There was a deafening silence from the British government over the impending crucifixion of Ali Mohammed al-Nimr in Saudi Arabia.
Will David Cameron continue to look the other way as the Gulf kingdom moves to flog an ailing British pensioner over possession of alcohol?
Karl Andree, a 74-year-old grandfather from south London, faces 350 lashes after bottles of homemade wine were reportedly found in his car last year by Saudi police. Alcohol is strictly prohibited in the conservative Islamic country.
Despite his family’s desperate pleas that Andree might not survive the lashings, as he suffers from asthma and is weak after surviving cancer three times, Saudi authorities plan to go on with the sentence. Andree, who has lived and worked in Saudi Arabia for almost 25 years, has already spent more than a year in prison since being arrested.
“He is 74 years of age, has had cancer three times and his wife is dying in a home in the U.K.,” his son, Simon Andree, told The Sun. “He now needs medical care for his cancer and asthma, and there is no doubt in our mind that 350 lashes will kill him. We implore David Cameron to personally intervene and help get our father home. The Saudi government will only listen to him.”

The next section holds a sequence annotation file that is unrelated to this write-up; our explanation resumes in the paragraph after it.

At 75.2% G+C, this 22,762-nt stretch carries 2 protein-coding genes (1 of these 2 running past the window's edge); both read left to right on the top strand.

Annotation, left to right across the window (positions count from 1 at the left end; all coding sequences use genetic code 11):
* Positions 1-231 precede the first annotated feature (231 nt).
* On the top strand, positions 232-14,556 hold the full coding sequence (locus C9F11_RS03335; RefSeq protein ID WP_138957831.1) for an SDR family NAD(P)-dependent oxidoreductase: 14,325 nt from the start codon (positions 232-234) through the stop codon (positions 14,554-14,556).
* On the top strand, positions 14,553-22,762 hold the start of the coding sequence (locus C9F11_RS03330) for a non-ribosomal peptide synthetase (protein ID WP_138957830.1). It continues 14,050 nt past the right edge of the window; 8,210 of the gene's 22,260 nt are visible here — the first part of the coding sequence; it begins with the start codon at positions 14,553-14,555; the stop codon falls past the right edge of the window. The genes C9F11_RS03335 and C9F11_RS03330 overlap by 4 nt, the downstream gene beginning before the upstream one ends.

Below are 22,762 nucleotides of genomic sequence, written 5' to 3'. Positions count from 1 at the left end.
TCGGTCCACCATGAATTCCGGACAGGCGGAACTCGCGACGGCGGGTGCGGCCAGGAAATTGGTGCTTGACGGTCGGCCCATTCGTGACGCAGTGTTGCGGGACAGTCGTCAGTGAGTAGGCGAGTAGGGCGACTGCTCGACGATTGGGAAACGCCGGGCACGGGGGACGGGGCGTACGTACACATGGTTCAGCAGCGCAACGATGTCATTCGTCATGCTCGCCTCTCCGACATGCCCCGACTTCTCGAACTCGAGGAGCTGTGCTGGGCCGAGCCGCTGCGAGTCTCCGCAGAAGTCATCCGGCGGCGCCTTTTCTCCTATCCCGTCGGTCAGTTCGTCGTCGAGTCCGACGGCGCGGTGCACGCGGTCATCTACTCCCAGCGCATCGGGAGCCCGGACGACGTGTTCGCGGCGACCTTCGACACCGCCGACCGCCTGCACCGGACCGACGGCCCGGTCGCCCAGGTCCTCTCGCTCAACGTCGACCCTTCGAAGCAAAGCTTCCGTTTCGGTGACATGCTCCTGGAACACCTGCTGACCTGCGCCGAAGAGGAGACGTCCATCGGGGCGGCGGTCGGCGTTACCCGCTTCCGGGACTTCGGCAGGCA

Saudi Arabia hands down harsh punishments for violation of religious/cultural laws such as possession of alcohol while its own nationals – mostly belonging to the royal family – engage in heinous crimes like sexual assault in other countries and, more often than not, get away with it.
Last month, a Saudi prince Majed Abdulaziz Al-Saud was reportedly accused of attempting to force an employee to give him oral sex, before more reports of him sexually accosting five women surfaced. However, the prince mysteriously fled after paying a $300,000 bail bond.
Moreover, Western leaders have been criminally silent over abhorrent human rights abuses by Saudi Arabia – mostly due to vested economic and strategic interests.
Just last week Cameron tried to dodge questions about the U.K. government supporting Saudi allies regardless of the mass murder of civilians in Yemen, the criminal negligence in the recent Hajj stampede, and record number of executions, including al-Nimr’s much-documented crucifixion.
It remains to be seen if the British prime minister will turn a blind eye toward the Andree’s lashing over what was clearly not a life-threatening and/or endangering crime.